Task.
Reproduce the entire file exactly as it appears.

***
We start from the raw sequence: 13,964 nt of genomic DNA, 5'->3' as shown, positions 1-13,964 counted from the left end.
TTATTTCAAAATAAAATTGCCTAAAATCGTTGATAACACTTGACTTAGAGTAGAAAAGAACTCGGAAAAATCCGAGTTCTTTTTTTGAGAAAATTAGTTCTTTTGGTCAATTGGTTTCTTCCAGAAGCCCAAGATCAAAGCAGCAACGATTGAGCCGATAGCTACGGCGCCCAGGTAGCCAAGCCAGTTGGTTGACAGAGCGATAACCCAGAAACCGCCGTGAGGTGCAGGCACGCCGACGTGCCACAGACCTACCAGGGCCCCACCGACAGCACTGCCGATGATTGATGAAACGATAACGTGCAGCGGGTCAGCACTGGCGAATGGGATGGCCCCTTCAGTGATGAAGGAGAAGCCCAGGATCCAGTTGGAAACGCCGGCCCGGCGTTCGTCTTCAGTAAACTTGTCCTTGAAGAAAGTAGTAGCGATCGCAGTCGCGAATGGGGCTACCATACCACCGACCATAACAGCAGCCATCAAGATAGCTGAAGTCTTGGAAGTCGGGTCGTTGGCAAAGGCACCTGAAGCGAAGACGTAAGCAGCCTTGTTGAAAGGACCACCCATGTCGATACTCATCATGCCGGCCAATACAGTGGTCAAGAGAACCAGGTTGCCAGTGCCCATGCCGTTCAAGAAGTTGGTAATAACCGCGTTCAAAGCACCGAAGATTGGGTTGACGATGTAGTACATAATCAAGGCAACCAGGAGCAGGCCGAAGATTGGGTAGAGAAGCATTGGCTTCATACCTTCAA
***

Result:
We start from the raw sequence: 13,964 nt of genomic DNA, 5'->3' as shown, positions 1-13,964 counted from the left end.
TTATTTCAAAATAAAATTGCCTAAAATCGTTGATAACACTTGACTTAGAGTAGAAAAGAACTCGGAAAAATCCGAGTTCTTTTTTTGAGAAAATTAGTTCTTTTGGTCAATTGGTTTCTTCCAGAAGCCCAAGATCAAAGCAGCAACGATTGAGCCGATAGCTACGGCGCCCAGGTAGCCAAGCCAGTTGGTTGACAGAGCGATAACCCAGAAACCGCCGTGAGGTGCAGGCACGCCGACGTGCCACAGACCTACCAGGGCCCCACCGACAGCACTGCCGATGATTGATGAAACGATAACGTGCAGCGGGTCAGCACTGGCGAATGGGATGGCCCCTTCAGTGATGAAGGAGAAGCCCAGGATCCAGTTGGAAACGCCGGCCCGGCGTTCGTCTTCAGTAAACTTGTCCTTGAAGAAAGTAGTAGCGATCGCAGTCGCGAATGGGGCTACCATACCACCGACCATAACAGCAGCCATCAAGATAGCTGAAGTCTTGGAAGTCGGGTCGTTGGCAAAGGCACCTGAAGCGAAGACGTAAGCAGCCTTGTTGAAAGGACCACCCATGTCGATACTCATCATGCCGGCCAATACAGTGGTCAAGAGAACCAGGTTGCCAGTGCCCATGCCGTTCAAGAAGTTGGTAATAACCGCGTTCAAAGCACCGAAGATTGGGTTGACGATGTAGTACATAATCAAGGCAACCAGGAGCAGGCCGAAGATTGGGTAGAGAAGCATTGGCTTCATACCTTCAA